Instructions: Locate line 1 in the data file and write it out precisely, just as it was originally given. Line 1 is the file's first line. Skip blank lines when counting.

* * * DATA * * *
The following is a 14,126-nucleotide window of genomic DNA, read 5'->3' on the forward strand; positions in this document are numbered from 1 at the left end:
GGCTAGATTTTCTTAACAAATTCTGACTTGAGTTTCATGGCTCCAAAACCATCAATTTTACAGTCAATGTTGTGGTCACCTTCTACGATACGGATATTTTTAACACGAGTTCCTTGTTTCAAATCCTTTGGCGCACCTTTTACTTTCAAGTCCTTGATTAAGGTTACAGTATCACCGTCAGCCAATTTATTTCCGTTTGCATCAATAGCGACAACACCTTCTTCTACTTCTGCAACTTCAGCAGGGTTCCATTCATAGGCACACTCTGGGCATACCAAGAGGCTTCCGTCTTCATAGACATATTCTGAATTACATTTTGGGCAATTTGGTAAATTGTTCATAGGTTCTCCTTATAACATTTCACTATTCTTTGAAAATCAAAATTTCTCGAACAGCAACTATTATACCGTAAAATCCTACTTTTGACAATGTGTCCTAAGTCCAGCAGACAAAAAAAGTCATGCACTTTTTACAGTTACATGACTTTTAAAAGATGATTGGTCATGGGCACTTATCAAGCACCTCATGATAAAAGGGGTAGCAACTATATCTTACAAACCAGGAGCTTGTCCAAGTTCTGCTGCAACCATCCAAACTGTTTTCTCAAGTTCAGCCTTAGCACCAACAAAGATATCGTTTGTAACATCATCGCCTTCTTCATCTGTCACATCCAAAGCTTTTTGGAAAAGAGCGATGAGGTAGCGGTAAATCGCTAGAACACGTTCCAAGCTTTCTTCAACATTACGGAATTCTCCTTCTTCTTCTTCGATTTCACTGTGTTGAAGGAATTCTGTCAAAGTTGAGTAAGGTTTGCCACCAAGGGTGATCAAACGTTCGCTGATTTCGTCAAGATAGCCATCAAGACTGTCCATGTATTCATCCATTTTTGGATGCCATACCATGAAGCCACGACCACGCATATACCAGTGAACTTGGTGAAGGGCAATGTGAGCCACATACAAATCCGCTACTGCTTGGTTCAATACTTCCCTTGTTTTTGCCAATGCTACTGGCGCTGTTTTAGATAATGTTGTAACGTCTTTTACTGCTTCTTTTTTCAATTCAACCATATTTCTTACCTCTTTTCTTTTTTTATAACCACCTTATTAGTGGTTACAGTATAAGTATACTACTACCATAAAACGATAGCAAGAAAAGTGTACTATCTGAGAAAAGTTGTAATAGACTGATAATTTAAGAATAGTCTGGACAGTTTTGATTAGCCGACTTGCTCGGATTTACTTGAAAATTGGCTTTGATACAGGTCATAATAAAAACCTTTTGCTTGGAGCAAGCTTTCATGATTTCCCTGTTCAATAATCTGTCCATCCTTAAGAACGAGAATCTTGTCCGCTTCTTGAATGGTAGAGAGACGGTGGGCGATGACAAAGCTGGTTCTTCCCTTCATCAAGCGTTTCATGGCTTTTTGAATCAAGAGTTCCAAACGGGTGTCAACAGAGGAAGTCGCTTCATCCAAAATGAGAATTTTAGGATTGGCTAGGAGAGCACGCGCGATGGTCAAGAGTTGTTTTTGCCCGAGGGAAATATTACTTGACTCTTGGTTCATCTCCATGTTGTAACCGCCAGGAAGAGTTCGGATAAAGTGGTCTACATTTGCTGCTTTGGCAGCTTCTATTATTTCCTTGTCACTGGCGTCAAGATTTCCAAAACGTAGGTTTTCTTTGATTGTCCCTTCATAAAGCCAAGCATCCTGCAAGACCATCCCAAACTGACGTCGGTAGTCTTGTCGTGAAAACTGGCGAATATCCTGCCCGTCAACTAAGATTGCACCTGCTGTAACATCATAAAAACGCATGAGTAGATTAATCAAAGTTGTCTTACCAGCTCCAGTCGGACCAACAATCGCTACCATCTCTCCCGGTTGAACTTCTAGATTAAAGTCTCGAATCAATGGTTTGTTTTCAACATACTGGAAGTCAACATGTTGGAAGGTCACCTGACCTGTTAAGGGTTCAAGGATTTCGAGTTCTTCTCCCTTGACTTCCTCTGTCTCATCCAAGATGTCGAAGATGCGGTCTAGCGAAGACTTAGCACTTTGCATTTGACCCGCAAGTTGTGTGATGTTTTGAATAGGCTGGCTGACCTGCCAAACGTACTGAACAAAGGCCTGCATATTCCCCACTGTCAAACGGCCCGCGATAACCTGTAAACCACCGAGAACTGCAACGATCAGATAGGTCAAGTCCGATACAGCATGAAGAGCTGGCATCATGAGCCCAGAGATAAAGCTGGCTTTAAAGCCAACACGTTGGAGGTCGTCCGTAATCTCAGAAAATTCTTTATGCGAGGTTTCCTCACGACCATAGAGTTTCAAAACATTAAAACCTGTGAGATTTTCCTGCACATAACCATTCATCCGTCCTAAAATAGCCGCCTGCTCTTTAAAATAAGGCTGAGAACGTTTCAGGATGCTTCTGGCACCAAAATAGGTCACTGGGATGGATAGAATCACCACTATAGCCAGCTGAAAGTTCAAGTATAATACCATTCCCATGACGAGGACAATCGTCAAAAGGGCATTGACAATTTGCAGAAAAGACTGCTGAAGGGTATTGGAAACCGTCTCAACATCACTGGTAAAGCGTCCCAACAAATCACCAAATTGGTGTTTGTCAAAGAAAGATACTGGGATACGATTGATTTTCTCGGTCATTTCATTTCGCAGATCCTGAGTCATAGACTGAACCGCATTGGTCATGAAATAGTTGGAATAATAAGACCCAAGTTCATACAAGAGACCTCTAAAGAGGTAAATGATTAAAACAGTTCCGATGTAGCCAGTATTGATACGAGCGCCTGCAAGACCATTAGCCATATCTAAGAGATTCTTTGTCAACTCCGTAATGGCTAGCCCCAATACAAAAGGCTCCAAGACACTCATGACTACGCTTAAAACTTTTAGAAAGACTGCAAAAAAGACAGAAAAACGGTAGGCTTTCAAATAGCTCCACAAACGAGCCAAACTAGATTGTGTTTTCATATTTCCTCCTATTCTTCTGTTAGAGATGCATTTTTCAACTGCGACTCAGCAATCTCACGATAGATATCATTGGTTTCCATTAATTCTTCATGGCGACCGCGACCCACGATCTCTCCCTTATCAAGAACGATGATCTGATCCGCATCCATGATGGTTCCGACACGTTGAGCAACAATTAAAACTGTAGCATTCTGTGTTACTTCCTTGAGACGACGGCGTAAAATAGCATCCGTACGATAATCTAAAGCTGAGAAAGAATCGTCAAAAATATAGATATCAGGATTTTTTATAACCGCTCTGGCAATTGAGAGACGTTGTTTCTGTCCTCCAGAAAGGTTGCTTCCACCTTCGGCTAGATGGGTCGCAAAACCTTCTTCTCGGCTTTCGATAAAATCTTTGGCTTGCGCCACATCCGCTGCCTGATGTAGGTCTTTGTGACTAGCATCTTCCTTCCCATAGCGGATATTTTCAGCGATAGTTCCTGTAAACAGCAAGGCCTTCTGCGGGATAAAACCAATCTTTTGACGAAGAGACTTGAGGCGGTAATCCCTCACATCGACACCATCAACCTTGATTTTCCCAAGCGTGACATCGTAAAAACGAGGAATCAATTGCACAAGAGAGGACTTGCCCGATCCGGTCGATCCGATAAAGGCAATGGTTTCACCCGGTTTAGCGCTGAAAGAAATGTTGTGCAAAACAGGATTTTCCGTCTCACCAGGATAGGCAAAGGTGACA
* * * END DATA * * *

The following is a 14,126-nucleotide window of genomic DNA, read 5'->3' on the forward strand; positions in this document are numbered from 1 at the left end: